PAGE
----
The next step in the process is where all those UI flourishes and altered home screen come into play. An OEM will take the mostly stock code and add in its modifications; things like Sense, Blur, or TouchWiz are bound to the pure Android bits. Some more innocuous patches could also be added, and Sony Ericsson even contributes some of that back to the AOSP code.
These early software builds are then tested by the OEM to root out the obvious bugs. If a phone is carrier-branded, the carrier also get to take a crack at it. The carrier isn’t so much interested in Android bugs, but more in the network performance and integration of its software and services.
Before users can get the software on their devices, the OEM has to jump through some regulatory hurdles. If the device is not new, most of the process is bypassed, but if the characteristics of any wireless component have changed, that needs to be re-tested. For example, if the Android update includes a new radio image, and most do, that’s going to need to be re-certified. In a similar vein, the OEM has to make sure that standards bodies accept that the software keeps things like Wi-Fi and Bluetooth wuthin spec. The finished software is then pushed out to users, usually in small batches at first.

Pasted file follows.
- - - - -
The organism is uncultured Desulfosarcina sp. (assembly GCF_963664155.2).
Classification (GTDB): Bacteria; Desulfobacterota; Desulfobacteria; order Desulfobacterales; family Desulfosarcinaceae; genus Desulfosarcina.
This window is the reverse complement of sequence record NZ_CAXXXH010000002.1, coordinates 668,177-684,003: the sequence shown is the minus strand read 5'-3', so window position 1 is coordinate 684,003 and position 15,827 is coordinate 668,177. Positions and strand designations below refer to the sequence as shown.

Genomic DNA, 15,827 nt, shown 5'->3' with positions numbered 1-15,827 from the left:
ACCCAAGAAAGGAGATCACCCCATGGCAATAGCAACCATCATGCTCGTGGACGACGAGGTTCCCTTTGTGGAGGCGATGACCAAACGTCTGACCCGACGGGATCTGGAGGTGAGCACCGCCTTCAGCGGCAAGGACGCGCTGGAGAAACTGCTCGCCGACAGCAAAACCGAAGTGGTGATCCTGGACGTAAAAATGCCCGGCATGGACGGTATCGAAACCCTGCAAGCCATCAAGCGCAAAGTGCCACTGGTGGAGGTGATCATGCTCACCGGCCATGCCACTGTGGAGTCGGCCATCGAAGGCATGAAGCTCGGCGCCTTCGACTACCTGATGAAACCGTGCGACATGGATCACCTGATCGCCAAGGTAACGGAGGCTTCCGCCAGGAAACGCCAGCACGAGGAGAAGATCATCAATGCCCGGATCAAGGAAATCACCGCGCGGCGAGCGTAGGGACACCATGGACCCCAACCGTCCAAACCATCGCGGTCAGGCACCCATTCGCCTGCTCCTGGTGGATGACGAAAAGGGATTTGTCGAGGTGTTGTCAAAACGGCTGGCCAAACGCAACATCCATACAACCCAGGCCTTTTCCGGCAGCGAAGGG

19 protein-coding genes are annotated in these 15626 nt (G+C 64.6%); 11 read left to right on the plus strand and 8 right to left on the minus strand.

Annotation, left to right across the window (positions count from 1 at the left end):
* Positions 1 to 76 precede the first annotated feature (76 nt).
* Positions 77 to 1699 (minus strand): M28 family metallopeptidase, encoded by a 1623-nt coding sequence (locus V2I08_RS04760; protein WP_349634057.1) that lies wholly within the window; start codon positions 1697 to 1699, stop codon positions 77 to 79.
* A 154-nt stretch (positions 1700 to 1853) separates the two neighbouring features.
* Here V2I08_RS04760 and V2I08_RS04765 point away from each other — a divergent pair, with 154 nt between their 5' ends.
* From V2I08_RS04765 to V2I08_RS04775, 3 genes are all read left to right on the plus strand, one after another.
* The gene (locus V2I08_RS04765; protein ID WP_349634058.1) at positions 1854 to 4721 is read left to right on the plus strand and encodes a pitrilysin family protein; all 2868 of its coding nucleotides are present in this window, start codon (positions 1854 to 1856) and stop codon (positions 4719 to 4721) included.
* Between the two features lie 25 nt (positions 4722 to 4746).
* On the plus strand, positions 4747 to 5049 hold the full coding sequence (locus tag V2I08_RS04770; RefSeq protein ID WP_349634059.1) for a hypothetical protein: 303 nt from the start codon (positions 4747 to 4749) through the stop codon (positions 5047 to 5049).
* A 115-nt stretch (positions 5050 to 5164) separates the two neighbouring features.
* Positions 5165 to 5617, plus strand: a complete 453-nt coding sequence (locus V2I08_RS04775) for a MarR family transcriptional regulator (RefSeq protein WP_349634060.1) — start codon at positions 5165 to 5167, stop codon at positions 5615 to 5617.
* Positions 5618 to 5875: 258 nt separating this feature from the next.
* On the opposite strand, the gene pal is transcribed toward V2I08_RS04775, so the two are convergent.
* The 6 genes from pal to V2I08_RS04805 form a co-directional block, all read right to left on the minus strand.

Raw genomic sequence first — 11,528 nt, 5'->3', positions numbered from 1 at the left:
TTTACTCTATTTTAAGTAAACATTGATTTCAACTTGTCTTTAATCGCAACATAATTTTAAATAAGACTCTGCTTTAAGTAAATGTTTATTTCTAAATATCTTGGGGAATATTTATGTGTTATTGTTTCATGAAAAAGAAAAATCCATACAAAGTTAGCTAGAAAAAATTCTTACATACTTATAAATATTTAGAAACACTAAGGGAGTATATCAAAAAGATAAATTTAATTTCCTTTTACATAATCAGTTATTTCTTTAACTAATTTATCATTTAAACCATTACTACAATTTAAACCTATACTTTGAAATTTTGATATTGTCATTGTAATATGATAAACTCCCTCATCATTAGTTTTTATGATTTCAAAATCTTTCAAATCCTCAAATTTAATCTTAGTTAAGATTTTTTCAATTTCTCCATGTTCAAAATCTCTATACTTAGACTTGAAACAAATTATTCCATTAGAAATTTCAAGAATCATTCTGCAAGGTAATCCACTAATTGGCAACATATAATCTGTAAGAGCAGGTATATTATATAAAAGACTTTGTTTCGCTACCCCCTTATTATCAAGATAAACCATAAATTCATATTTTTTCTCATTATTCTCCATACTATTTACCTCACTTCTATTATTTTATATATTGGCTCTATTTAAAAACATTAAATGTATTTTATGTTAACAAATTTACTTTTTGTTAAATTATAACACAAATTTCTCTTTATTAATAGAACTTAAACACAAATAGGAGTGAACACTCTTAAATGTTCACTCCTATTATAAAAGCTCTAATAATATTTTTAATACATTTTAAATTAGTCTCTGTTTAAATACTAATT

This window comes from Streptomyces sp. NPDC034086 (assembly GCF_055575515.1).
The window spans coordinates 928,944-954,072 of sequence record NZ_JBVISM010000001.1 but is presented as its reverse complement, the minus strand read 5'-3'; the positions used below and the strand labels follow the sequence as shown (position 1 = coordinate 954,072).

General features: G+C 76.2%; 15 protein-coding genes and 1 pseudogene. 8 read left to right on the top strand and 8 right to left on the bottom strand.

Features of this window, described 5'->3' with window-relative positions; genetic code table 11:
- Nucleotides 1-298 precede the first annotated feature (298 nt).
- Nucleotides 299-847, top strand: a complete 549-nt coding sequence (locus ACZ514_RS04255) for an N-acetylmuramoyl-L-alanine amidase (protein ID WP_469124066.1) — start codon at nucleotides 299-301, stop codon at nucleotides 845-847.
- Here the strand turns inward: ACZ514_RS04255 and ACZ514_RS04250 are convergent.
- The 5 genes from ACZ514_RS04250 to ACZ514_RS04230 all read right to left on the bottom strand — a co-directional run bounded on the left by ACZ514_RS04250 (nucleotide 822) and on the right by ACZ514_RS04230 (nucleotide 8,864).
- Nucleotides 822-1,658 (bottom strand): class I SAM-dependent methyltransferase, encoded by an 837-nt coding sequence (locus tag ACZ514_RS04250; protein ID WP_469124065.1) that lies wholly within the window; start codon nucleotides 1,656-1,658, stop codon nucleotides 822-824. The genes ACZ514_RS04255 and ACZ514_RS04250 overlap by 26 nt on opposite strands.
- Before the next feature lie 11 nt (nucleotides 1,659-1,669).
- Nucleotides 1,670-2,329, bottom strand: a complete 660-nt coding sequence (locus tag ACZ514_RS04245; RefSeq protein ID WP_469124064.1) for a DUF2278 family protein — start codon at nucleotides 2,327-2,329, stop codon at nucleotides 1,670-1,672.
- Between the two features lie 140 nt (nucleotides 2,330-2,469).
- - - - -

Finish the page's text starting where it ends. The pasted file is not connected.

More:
The Real Time Sink: Certification
So what’s the most time consuming part of this whole endeavor? We’ve always though it would be the process of designing the update, which is why Android skins have been seen as the real issue. According to Sony Ericsson, it’s actually the process of having an update certified by regulators that takes the most time.
Each phone that gets an update does of course require development time, but when devices have similar innards, much of the work can be done in one shot. But still, each and every device needs to be passed through regulatory agencies all over again. It’s not as long or as drawn out as a device’s original certification will have been, but for large updates like ICS that alters the behavior of most wireless components, re-certification really will take some time.